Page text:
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Journal of virology

The amino-terminal half of Sendai virus C protein is not responsible for either counteracting the antiviral action of interferons or down-regulating viral RNA synthesis.


PMID 12072511

Abstract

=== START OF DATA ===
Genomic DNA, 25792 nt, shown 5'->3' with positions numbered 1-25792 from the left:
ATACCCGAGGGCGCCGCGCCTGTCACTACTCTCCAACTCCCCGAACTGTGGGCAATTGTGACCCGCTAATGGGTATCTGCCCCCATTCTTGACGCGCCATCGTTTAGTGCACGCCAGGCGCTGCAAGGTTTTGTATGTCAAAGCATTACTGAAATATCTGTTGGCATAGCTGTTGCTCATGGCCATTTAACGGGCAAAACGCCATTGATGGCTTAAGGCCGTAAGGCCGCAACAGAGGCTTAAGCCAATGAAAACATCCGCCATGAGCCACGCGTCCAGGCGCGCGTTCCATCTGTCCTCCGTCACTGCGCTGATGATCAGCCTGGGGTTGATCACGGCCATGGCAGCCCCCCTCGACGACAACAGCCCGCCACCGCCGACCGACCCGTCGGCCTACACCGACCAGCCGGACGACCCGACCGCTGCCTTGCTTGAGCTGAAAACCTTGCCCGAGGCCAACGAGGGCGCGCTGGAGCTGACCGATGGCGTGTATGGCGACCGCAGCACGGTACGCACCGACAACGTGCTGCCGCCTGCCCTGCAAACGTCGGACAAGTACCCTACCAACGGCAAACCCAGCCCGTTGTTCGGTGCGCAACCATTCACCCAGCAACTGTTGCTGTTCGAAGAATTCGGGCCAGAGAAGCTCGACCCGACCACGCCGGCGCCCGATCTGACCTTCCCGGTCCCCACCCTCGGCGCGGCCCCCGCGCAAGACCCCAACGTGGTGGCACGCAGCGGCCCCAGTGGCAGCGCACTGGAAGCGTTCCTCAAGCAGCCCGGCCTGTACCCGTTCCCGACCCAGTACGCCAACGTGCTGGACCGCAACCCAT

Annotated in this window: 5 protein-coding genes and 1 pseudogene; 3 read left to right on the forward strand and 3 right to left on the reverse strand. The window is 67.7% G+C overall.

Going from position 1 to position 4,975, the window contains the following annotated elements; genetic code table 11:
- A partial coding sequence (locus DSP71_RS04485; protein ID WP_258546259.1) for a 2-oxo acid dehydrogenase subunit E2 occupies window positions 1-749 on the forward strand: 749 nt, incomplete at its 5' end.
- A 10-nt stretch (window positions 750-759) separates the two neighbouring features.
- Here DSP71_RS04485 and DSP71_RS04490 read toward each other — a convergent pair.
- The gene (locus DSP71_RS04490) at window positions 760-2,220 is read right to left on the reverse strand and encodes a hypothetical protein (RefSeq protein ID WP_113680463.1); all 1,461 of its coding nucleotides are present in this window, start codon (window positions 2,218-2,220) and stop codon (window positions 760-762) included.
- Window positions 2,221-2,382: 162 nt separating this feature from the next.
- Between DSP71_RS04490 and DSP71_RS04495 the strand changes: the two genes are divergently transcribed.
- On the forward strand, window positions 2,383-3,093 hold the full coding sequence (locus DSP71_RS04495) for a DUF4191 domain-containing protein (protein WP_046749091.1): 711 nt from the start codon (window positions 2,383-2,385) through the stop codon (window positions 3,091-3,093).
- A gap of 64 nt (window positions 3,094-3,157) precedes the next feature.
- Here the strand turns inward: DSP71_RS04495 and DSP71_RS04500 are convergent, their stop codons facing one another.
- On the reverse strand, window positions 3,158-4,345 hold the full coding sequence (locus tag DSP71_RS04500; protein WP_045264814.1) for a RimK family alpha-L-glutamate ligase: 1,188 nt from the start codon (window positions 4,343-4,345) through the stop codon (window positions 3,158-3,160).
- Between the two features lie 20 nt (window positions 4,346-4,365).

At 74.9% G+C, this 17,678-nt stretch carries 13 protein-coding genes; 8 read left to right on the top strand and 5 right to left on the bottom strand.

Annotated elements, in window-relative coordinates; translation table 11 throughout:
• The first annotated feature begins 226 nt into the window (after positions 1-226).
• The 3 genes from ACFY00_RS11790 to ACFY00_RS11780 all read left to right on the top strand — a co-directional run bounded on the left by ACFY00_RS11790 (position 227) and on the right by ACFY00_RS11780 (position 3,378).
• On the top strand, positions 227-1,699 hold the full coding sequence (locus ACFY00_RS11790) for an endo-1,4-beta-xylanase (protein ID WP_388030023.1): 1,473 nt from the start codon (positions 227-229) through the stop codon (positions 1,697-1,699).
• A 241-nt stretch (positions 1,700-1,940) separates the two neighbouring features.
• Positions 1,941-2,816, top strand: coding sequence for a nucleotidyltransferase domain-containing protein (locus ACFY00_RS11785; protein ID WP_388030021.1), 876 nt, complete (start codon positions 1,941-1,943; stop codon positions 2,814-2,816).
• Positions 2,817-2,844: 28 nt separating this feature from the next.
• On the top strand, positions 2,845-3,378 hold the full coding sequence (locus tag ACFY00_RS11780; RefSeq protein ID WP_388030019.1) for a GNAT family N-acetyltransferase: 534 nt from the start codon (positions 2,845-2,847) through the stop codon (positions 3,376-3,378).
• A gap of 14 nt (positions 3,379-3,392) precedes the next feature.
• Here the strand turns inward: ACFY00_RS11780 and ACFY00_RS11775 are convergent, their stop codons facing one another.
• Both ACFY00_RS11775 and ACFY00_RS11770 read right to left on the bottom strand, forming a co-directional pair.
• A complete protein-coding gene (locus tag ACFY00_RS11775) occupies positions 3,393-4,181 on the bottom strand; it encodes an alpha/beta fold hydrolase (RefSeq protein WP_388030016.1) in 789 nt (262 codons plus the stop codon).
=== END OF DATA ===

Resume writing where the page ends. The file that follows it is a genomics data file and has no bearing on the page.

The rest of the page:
The Sendai virus C proteins, C', C, Y1, and Y2, are a nested set of independently initiated carboxy-coterminal proteins translated from a reading frame overlapping the P frame on the P mRNA. The C proteins are extremely versatile and have been shown to counteract the antiviral action of interferons (IFNs), to down-regulate viral RNA synthesis, and to promote virus assembly. Using the stable cell lines expressing the C, Y1, Y2, or truncated C protein, we investigated the region responsible for anti-IFN action and for down-regulating viral RNA synthesis. Truncation from the amino terminus to the middle of the C protein maintained the inhibition of the signal transduction of IFNs, the formation of IFN-stimulated gene factor 3 (ISGF3) complex, the generation of the anti-vesicular stomatitis virus state, and the synthesis of viral RNA, but further truncation resulted in the simultaneous loss of all of these inhibitory activities. A relatively small truncation from the carboxy terminus also abolished all of these inhibitory activities. These data indicated that the activities of the C protein to counteract the antiviral action of IFNs and to down-regulate viral RNA synthesis were not encoded within a region of at least 98 amino acids in its amino-terminal half.

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